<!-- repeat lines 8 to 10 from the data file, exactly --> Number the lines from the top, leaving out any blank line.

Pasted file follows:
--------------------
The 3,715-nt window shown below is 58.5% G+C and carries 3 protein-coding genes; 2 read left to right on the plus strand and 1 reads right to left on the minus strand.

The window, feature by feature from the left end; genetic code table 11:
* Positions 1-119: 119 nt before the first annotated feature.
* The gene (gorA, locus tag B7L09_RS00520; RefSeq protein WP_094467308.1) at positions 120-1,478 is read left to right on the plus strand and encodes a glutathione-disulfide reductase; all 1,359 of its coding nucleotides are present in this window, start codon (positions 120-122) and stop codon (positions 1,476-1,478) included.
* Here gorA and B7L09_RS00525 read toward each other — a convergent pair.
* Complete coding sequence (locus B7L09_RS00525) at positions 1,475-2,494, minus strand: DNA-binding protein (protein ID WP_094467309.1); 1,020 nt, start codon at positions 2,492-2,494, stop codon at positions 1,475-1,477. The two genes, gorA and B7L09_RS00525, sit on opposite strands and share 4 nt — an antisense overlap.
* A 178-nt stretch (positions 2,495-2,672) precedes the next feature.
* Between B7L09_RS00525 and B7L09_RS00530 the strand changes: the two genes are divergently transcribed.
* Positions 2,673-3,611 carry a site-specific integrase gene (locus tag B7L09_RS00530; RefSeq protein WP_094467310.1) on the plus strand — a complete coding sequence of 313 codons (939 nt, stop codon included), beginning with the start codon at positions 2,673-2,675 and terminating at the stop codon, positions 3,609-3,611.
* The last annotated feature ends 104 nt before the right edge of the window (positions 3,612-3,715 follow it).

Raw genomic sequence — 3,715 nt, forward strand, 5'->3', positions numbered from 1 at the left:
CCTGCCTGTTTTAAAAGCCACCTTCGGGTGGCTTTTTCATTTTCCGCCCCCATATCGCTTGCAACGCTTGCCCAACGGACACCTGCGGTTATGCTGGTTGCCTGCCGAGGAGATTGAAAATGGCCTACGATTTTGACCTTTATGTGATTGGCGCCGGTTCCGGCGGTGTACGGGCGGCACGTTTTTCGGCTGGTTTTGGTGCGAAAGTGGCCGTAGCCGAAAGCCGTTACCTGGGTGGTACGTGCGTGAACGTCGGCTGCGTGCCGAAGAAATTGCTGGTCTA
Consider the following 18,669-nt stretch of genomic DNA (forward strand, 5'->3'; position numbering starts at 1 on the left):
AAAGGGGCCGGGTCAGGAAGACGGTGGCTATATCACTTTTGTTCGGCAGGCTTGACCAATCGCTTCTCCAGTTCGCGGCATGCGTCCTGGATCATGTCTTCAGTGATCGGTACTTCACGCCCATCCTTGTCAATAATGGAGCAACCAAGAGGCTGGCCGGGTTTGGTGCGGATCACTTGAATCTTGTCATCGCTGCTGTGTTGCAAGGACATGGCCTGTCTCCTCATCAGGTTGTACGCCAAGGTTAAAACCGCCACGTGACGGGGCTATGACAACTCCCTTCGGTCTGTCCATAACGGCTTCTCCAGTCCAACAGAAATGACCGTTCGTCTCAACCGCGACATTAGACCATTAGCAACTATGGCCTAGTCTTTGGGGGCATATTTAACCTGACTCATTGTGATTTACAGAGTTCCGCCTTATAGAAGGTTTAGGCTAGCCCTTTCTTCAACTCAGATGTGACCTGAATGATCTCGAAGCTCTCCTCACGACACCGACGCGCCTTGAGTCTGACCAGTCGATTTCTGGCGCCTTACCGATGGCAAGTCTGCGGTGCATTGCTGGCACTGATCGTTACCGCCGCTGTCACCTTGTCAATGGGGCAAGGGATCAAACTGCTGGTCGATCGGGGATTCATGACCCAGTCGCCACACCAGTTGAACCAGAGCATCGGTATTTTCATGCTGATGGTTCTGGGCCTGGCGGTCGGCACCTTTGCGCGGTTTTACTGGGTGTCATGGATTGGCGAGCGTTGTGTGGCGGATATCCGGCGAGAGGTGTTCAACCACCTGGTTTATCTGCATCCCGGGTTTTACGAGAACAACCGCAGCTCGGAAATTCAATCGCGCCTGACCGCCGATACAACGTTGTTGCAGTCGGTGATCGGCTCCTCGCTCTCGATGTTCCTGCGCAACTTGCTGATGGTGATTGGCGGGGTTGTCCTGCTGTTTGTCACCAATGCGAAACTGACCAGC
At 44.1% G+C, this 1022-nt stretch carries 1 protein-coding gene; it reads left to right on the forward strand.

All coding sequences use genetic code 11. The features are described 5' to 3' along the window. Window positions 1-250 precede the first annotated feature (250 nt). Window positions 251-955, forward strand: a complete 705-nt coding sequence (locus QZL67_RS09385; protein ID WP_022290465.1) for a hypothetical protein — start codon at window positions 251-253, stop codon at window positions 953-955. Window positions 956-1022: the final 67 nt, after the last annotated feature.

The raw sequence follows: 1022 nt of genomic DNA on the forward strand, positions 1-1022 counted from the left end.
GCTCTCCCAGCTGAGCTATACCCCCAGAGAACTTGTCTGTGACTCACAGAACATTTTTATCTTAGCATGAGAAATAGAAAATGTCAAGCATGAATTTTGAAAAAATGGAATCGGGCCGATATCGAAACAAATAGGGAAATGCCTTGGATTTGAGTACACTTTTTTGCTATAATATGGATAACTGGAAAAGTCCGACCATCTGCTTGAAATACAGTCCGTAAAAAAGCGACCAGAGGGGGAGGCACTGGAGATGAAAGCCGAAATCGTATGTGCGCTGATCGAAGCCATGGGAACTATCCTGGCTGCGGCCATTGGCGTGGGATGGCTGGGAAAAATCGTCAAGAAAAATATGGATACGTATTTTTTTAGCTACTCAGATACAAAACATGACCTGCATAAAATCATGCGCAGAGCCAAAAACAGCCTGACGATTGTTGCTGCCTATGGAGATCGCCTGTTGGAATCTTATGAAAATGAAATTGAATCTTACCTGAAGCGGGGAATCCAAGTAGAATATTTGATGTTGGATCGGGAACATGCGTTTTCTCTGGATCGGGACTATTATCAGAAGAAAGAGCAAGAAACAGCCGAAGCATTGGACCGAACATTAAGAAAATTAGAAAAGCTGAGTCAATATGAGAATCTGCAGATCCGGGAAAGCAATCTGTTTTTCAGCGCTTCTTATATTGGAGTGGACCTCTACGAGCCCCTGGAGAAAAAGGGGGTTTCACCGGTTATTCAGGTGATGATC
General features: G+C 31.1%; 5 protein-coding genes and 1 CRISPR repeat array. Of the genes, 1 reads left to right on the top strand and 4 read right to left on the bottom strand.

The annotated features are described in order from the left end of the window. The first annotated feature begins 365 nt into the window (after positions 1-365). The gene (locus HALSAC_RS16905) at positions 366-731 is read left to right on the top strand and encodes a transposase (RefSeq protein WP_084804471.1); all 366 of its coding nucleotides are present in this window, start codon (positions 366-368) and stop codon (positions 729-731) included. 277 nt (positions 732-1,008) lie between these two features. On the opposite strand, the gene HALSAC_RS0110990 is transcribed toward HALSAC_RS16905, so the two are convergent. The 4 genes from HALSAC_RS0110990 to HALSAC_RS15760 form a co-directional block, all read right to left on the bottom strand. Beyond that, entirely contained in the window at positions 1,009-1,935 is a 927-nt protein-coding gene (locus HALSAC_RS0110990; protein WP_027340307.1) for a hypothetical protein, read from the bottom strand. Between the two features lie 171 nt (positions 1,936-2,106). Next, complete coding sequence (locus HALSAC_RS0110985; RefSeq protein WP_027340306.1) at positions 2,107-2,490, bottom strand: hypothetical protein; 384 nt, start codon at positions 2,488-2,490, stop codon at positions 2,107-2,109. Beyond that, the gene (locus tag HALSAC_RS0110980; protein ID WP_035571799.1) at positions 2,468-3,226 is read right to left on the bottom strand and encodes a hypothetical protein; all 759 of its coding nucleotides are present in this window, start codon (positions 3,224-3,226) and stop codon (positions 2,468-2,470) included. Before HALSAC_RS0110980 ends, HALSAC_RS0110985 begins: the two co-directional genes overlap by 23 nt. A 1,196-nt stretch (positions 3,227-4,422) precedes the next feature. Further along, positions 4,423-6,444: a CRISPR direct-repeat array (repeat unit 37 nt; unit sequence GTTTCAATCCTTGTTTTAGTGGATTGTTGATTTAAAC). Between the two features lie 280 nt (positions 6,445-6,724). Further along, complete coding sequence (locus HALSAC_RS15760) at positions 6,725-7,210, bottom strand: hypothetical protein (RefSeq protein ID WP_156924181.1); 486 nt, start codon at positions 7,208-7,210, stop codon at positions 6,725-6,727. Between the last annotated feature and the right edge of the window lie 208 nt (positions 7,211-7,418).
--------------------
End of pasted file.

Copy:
* Between B7L09_RS00525 and B7L09_RS00530 the strand changes: the two genes are divergently transcribed.
* Positions 2,673-3,611 carry a site-specific integrase gene (locus tag B7L09_RS00530; RefSeq protein WP_094467310.1) on the plus strand — a complete coding sequence of 313 codons (939 nt, stop codon included), beginning with the start codon at positions 2,673-2,675 and terminating at the stop codon, positions 3,609-3,611.
* The last annotated feature ends 104 nt before the right edge of the window (positions 3,612-3,715 follow it).